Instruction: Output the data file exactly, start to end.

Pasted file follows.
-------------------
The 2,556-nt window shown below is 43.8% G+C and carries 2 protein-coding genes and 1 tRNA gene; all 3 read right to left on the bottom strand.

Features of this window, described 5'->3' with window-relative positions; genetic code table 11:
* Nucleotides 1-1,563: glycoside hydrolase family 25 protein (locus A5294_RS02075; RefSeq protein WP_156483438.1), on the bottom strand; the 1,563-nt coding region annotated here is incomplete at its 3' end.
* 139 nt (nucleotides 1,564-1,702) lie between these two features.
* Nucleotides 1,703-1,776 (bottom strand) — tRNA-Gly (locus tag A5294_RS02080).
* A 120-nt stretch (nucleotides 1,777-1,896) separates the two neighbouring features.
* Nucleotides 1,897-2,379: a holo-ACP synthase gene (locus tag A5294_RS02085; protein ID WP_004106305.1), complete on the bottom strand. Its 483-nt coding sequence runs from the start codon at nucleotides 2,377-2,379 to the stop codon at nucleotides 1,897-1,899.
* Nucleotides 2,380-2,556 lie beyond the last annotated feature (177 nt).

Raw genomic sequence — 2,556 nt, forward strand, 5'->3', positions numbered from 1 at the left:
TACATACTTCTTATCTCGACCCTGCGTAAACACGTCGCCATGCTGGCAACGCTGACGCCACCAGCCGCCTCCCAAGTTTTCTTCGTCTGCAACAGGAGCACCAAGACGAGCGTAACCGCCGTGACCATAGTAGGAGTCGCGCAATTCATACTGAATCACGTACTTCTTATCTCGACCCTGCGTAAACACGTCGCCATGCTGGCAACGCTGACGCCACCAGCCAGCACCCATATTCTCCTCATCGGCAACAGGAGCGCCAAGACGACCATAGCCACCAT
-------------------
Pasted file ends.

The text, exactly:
The 2,556-nt window shown below is 43.8% G+C and carries 2 protein-coding genes and 1 tRNA gene; all 3 read right to left on the bottom strand.

Features of this window, described 5'->3' with window-relative positions; genetic code table 11:
* Nucleotides 1-1,563: glycoside hydrolase family 25 protein (locus A5294_RS02075; RefSeq protein WP_156483438.1), on the bottom strand; the 1,563-nt coding region annotated here is incomplete at its 3' end.
* 139 nt (nucleotides 1,564-1,702) lie between these two features.
* Nucleotides 1,703-1,776 (bottom strand) — tRNA-Gly (locus tag A5294_RS02080).
* A 120-nt stretch (nucleotides 1,777-1,896) separates the two neighbouring features.
* Nucleotides 1,897-2,379: a holo-ACP synthase gene (locus tag A5294_RS02085; protein ID WP_004106305.1), complete on the bottom strand. Its 483-nt coding sequence runs from the start codon at nucleotides 2,377-2,379 to the stop codon at nucleotides 1,897-1,899.
* Nucleotides 2,380-2,556 lie beyond the last annotated feature (177 nt).

Raw genomic sequence — 2,556 nt, forward strand, 5'->3', positions numbered from 1 at the left:
TACATACTTCTTATCTCGACCCTGCGTAAACACGTCGCCATGCTGGCAACGCTGACGCCACCAGCCGCCTCCCAAGTTTTCTTCGTCTGCAACAGGAGCACCAAGACGAGCGTAACCGCCGTGACCATAGTAGGAGTCGCGCAATTCATACTGAATCACGTACTTCTTATCTCGACCCTGCGTAAACACGTCGCCATGCTGGCAACGCTGACGCCACCAGCCAGCACCCATATTCTCCTCATCGGCAACAGGAGCGCCAAGACGACCATAGCCACCAT